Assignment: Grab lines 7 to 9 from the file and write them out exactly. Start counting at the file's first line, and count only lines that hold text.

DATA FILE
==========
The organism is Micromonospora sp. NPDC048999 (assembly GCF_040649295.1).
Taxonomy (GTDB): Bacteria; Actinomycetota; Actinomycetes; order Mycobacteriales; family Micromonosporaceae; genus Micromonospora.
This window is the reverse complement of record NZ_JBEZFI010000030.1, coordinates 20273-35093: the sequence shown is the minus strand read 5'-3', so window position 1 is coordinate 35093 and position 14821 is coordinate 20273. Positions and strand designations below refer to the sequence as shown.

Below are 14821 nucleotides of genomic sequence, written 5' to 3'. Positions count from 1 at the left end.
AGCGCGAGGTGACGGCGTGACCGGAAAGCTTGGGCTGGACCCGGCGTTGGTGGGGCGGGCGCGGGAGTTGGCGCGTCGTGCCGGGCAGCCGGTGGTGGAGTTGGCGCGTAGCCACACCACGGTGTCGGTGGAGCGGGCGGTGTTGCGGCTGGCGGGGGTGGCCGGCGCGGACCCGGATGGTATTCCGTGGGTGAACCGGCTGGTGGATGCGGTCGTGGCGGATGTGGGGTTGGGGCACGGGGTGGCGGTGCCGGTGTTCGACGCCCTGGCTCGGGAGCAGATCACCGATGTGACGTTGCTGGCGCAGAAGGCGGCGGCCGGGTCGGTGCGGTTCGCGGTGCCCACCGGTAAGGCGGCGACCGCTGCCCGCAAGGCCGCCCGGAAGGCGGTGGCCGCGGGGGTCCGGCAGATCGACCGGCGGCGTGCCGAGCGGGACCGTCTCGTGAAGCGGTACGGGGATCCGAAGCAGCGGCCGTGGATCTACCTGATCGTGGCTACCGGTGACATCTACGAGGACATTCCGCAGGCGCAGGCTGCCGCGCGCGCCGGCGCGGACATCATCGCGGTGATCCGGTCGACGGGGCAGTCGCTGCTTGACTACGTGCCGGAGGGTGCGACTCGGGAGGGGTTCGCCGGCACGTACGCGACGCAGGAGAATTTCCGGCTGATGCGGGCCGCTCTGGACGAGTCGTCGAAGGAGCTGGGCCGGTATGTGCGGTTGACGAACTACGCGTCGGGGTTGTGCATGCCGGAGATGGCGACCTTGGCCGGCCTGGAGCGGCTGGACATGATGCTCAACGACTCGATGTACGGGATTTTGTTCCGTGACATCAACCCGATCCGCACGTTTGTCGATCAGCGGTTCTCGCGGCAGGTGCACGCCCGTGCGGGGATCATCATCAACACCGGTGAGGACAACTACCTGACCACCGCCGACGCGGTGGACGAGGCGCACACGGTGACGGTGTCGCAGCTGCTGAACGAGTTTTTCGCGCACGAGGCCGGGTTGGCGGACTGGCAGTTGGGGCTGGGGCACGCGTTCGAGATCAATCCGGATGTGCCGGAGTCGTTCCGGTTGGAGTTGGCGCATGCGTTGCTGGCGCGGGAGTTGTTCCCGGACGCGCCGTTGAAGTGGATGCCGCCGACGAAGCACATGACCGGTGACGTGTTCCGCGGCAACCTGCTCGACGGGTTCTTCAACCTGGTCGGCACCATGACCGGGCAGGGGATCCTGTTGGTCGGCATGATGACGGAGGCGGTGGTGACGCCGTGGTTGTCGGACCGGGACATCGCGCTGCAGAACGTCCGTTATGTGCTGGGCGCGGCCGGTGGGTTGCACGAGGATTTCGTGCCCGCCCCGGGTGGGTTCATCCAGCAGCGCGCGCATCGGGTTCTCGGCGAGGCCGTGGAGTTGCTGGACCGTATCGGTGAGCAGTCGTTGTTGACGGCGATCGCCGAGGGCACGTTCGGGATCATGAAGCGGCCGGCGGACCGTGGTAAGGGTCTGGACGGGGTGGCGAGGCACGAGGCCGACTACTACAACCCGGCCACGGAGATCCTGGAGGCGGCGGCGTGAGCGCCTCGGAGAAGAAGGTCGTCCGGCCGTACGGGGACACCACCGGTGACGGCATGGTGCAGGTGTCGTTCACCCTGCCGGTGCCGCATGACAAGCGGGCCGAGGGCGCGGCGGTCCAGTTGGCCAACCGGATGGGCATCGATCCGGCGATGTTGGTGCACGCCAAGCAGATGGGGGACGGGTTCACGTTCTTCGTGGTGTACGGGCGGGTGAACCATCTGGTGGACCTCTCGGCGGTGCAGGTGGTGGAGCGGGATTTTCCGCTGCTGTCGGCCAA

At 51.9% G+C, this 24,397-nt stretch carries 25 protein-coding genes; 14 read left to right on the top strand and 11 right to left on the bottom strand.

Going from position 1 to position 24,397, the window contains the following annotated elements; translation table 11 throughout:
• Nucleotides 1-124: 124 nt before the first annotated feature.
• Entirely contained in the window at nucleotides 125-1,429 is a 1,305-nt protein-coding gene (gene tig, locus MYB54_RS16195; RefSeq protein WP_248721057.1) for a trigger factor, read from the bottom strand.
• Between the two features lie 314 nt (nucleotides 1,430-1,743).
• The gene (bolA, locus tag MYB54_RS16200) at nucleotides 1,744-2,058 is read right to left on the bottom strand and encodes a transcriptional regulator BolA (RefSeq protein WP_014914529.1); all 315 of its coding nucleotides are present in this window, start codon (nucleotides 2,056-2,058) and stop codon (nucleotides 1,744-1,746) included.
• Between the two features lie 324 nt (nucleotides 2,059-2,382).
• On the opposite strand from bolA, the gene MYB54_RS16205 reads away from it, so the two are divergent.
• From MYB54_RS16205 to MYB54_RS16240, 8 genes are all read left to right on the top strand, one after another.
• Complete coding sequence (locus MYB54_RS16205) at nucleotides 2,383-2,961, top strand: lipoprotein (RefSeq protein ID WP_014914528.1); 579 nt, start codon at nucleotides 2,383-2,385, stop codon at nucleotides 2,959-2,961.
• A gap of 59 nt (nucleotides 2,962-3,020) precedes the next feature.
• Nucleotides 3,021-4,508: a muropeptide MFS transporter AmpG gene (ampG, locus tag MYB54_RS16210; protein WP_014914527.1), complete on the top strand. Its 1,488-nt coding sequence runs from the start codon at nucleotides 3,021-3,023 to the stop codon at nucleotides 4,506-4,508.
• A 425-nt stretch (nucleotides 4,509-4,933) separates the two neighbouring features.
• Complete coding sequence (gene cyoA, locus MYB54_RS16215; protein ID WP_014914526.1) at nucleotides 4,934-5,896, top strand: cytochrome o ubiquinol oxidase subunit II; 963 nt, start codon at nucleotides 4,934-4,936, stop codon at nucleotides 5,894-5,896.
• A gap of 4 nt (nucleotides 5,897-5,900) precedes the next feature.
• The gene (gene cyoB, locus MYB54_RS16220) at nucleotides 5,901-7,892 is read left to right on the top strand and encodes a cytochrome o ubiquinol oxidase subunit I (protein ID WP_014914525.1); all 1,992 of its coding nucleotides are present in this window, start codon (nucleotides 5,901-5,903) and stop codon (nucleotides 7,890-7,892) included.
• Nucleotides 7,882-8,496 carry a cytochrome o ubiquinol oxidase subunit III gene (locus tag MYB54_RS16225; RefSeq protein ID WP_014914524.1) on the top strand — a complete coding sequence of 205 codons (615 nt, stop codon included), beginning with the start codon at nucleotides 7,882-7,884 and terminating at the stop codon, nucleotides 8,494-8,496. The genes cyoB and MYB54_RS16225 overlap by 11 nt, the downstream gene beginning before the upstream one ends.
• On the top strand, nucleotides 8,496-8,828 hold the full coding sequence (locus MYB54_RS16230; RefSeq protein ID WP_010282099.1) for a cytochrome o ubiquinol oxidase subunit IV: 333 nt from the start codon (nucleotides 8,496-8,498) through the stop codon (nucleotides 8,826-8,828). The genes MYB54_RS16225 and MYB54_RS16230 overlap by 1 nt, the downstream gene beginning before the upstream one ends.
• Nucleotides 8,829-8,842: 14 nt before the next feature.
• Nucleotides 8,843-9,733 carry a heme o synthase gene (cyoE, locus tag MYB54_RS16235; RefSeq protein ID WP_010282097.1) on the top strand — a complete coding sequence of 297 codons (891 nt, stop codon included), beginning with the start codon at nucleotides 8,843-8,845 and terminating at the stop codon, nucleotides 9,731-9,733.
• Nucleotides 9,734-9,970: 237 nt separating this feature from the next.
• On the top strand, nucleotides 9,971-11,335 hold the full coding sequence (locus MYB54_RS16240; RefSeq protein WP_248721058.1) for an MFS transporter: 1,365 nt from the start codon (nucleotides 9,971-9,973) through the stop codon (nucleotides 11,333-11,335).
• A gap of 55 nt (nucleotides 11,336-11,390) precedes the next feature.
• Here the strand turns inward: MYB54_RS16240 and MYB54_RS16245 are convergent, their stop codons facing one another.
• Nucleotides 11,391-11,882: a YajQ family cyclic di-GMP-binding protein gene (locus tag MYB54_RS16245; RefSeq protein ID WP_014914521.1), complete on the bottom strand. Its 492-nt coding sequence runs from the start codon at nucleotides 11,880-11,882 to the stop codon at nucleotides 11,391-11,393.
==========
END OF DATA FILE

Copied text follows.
Going from position 1 to position 24,397, the window contains the following annotated elements; translation table 11 throughout:
• Nucleotides 1-124: 124 nt before the first annotated feature.
• Entirely contained in the window at nucleotides 125-1,429 is a 1,305-nt protein-coding gene (gene tig, locus MYB54_RS16195; RefSeq protein WP_248721057.1) for a trigger factor, read from the bottom strand.